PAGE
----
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Cover Focus | Apr 2015

An American Perspective on LASIK Volumes

It is perceptions in the mind of the individual patient, not the market, that will define the success of the future of laser vision correction.

The question addressed by Sheraz M. Daya, MD, FACP, FACS, FRCS(Ed), FRCOphth, in his article on page 37 is one on the minds of all refractive surgeons, and Dr. Daya has done a masterful job of outlining the issues at hand. It is a curious question for several reasons. First, LASIK is the most commonly performed elective procedure in the world. Second, it has produced excellent outcomes with rapid recovery. Third, despite the success of the procedure, the percentage of patients undergoing LASIK is only a small fraction of those who could benefit from the procedure.

Why has LASIK’s product lifecycle not seen the tipping point, with the rapid S-shaped curve of growth described by Dr. Daya? Why has its market penetration not gone beyond the 15% to 16% of innovators and early adopters to that of the early majority in the bell-shaped curve of product acceptance in the market? Why, besides economic reasons, are we seeing a slight downturn in LASIK volumes, rather than a continued rise?

HAS LASIK SEEN ITS PEAK?

The first logical conclusion and answer to these questions is that LASIK has seen its peak and is now on the decline. Market penetration has not exceeded the 15% to 16% needed to move into the rapid growth of the majority, and the procedure is now declining to just an occasional procedure that is not for everyone. None of us wants to believe that about LASIK, and, in response, Dr. Daya has presented a great argument and reasons why this is not, and should not be, true.

Commoditization has affected laser vision correction and LASIK in both good and bad ways. With LASIK presented as a ubiquitous commodity rather than a risky procedure, many early adopters have jumped in, helping to make LASIK the most frequently performed elective procedure. This is good, as it puts LASIK seemingly ahead of the curve. However, with the huge market of patients eligible for LASIK, and with the procedure’s rapid and excellent functional recovery, LASIK has a much greater potential than other elective procedures.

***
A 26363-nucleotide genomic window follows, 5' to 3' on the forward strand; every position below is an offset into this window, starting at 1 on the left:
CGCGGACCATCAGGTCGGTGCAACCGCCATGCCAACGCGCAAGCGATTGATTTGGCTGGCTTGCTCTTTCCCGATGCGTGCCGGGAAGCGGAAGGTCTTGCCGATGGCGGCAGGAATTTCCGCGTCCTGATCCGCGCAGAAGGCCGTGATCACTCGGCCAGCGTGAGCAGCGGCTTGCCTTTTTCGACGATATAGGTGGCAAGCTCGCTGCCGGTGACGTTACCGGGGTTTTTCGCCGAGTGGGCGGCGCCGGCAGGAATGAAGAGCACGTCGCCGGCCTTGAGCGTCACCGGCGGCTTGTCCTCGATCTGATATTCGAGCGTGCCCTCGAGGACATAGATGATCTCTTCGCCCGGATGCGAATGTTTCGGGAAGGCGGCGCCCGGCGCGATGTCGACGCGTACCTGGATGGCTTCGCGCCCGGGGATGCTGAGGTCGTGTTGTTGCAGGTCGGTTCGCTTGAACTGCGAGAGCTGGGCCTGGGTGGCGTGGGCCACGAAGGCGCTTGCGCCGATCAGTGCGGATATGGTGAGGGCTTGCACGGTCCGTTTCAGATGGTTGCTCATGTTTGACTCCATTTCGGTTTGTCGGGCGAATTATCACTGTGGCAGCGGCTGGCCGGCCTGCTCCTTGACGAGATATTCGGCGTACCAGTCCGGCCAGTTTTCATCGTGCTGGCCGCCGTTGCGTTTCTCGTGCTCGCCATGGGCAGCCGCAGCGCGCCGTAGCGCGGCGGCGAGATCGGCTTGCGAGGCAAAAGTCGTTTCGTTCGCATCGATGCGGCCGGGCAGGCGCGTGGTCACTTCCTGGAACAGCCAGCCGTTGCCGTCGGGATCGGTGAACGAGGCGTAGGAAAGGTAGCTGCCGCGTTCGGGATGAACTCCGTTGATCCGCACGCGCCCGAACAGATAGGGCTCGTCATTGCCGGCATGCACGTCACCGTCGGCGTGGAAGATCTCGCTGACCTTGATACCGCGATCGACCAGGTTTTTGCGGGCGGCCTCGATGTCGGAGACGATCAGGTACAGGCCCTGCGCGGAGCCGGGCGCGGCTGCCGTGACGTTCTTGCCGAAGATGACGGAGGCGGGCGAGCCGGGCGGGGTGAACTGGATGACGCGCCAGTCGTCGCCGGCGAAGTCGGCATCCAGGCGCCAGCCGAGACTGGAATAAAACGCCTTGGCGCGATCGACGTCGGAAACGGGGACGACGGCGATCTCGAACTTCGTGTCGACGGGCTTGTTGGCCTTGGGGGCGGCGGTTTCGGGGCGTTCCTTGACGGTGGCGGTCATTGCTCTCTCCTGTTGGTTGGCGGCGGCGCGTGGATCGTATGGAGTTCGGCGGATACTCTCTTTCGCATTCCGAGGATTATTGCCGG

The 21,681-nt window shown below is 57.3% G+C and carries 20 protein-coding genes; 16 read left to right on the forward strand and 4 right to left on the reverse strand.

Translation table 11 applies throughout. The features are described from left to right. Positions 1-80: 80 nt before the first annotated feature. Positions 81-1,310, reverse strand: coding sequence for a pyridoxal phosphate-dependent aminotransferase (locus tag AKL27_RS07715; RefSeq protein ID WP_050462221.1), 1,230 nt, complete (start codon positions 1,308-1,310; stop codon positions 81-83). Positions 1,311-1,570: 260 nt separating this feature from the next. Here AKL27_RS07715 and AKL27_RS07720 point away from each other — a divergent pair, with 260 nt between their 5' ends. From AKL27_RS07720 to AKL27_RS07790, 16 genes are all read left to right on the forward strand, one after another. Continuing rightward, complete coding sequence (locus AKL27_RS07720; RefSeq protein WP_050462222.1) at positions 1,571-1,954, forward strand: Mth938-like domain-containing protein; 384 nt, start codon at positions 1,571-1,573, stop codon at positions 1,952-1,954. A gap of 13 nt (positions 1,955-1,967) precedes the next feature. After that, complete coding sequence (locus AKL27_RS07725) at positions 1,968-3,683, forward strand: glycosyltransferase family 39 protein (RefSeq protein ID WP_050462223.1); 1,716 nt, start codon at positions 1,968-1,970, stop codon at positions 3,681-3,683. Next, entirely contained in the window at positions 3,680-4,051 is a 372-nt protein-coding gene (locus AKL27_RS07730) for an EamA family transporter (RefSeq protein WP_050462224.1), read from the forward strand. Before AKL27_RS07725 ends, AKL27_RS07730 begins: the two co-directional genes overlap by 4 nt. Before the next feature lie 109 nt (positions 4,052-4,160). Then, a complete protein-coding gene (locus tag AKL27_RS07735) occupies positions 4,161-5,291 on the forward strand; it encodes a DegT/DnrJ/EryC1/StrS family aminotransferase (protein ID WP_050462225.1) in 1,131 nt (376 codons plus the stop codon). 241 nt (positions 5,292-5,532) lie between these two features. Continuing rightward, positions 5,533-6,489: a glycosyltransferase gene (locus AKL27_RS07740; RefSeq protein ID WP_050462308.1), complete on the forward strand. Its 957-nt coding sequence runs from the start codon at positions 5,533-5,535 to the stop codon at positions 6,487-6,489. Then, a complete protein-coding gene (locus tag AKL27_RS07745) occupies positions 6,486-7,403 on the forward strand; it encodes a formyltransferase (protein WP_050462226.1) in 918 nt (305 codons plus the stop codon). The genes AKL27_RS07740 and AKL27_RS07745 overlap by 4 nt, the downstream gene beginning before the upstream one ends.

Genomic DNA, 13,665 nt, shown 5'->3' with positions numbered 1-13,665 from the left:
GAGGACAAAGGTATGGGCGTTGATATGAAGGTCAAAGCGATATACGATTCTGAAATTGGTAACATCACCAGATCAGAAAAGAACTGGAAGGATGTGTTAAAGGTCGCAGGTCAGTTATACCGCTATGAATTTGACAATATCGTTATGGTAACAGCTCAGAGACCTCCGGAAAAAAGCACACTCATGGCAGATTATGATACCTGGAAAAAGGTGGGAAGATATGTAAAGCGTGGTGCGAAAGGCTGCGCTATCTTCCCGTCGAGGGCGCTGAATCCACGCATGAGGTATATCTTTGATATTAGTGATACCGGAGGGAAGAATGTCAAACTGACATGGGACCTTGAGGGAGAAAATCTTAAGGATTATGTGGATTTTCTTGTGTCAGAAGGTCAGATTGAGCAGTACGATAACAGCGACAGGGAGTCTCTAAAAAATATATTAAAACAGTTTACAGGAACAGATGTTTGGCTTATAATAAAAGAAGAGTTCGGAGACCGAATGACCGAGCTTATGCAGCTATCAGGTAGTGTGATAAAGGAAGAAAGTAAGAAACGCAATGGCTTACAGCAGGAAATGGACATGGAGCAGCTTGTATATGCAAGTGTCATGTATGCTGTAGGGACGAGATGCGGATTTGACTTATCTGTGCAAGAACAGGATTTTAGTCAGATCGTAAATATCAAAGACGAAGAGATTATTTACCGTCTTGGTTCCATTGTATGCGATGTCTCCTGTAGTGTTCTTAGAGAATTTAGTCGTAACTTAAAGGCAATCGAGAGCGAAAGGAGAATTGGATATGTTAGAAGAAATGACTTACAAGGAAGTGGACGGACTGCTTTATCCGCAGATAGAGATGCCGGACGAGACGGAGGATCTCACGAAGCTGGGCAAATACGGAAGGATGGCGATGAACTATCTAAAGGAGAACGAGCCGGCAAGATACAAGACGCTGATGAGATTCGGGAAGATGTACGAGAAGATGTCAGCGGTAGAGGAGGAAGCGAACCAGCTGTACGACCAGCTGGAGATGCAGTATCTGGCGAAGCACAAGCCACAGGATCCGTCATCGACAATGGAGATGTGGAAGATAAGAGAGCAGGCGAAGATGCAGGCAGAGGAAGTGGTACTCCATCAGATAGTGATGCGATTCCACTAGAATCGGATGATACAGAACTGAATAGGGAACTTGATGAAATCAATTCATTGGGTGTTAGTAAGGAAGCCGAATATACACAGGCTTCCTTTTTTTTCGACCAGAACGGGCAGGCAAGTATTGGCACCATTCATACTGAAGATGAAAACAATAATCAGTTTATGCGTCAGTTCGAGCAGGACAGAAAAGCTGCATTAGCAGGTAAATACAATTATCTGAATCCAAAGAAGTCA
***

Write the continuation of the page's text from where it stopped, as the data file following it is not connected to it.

Figure 1. Flap-related complications, including striae, epithelial ingrowth, and trauma, are avoided with the SMILE procedure.

Perhaps a better question for us to ask is this: Why is LASIK not as popular as contact lenses? According to the Vision of Council of America, contacts are used by nearly 20% of American adults with some level of refractive error (75% of the population), and this percentage rises much higher when considering only myopes, who are the biggest users of contact lenses and approximately 30% of the population. Perhaps this discrepancy is because consumers perceive LASIK as different from contact lenses, being a surgical procedure, even though both have similar associated risks.

At a Glance

  • The first logical reason for the slight downturn in LASIK volumes is that LASIK has seen its peak and is now on the decline.
  • It may be that the unspoken psychological fear associated with eye surgery limits the lifecycle of consumer growth of LASIK.
  • One strategy to increasing LASIK volumes once again is educating patients that LASIK is not just a consumer-marketed product, but rather a valuable and professionally performed intervention in the hands of respected surgeons who demonstrate excellence in patient care above and beyond their desire for profit.
  • SMILE has the potential to reach beyond the successes and limitations of modern LASIK.